Sundance Part 3: The conclusion

APTN National News

Earlier this summer, APTN National News reporter Shanneen Robinson was invited to the Sprucewoods Sundance ceremony in western Manitoba. Shanneen was given unfettered access to the site and it’s participants.

Here is part 3 of her series.

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5 thoughts on “Sundance Part 3: The conclusion

  1. LOTS OF HATE OUT THERE! mostly coming from traditional people. There is a Mohawk proverb: gossip is the worst form of sorcery. How many of our young peoples deaths will it take for us to realize that its 2013! Do you even realize how hateful you are. Why are we traditionals the biggest hypocrites of all? Am amazed considering how much of the Sundance was not shown. Hiding in the past will not help with the problems of now. Lets support people who deal with the now

  2. i see nothing wrong here or on any video. i have shaketents videos from 60s reason being the old man said they will need it in the future. and so true.. we are in time of healing we just got to look out our doors to see the pain and hurt are people are in..we suffer from sexual,physical .mental , incest, drug,acohol abuse.and lists go on.. and its our indenty we need to get back.. the preists the indain agents dont need to hurt and control us no more ,, where doing that fine on our own and we only got ours selves to blame for that now.. we all know whats right and wrong and i dont see nothing wrong here. all in see a new avenue to change and show world who we really are and the ones that need help a place to if think theres something wrong start at your own home and comnutiy and take truthfull look and quit hiding behind things..

  3. Ok here goes. A few interesting things to note. After watching this wonderful telling of the Sundance, I counted the comments, and read them all, and out of the 22 comments posted (as of this writing) 17 of them have been negative/hateful. 5 positive. This might call for a bit of reflection.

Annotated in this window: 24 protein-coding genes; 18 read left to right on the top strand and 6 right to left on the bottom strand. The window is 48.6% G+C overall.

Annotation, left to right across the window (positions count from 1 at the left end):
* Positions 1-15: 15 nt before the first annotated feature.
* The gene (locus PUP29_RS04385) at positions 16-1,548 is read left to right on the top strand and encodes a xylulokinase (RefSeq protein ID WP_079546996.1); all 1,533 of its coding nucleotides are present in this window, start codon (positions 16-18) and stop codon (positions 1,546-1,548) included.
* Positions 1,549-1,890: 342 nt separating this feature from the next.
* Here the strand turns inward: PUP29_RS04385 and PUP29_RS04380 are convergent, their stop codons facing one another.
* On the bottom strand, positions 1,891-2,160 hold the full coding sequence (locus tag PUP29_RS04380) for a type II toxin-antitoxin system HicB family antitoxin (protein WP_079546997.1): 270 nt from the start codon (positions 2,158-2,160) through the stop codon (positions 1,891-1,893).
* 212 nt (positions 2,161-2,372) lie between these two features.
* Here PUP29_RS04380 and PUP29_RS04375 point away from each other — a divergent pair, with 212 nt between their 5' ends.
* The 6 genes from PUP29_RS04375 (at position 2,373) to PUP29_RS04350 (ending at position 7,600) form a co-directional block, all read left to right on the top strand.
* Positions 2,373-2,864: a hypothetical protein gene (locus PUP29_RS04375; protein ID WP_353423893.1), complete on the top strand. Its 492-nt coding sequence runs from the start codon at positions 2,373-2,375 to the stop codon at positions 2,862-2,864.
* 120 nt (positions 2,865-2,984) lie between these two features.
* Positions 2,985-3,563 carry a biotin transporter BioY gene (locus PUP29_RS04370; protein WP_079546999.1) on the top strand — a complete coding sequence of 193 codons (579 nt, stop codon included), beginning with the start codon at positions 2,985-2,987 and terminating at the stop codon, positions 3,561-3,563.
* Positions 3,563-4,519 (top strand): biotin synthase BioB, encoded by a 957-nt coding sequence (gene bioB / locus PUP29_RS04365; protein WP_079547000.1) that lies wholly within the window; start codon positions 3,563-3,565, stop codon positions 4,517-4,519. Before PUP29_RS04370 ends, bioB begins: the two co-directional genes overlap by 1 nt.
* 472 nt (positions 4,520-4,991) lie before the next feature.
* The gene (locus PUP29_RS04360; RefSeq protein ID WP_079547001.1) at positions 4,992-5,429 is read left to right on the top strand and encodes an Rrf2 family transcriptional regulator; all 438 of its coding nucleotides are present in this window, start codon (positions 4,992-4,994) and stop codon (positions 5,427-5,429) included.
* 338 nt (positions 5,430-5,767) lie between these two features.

What the story displayed was an unseen beauty of Aboriginal People. A tangible display of love, generosity, hope, healing and the very fabric of family. Many people have lost that sense due to residential schools and the residues.

    What is this story and ceremony proof of? That the rise that our People have prayed for for decades is now upon us. Native people don’t call on one savior, interestingly, what we have here is not a perfect man (David Blacksmith), but a powerful man. A loving man. A teacher of these values. A giver of these ceremonies. 17/22 of you just hammered the first nails into his cross with your comments. He carries your burdens, and gives you the chance to heal from them. He has a big family with many children. They’re part of a generation that is growing up with ceremonies, AND technology. You’ve seen this as a potential weapon, whereas they are using it as a tool to share. Yet you take it upon yourselves to challenge a family of such good people and try to paint them with your misunderstanding?

    Which in itself is interesting. What I witnessed in the comments was hate, disdain, misunderstanding, wanting of punishment, even the WILLING of punishment to David and his family. I find it uncanny that it is these very things that contributed to the crucifixion of Christ.

    David Blacksmith is a beloved man. A respected man. He has known and done ceremonies his WHOLE life. Who are we to judge his message, and the means in which he shares it? I watched this series and was uplifted immediately. It made my day. To some of you, it seemed like it ruined your days/weeks and even brought you to hateful/hurtful tears. Reflect on that a little, and when you get the chance, swallow your pride and attend David’s Sundance, and see how tall your anger stands against David (and the Sundance’s) towering love. We have risen, you remain kneeling. I suggest you get off your knees, and know what it is to stand. I stand with David, shoulder to shoulder, heart to heart. And yes, you’re all welcome to stand with him too. 😉

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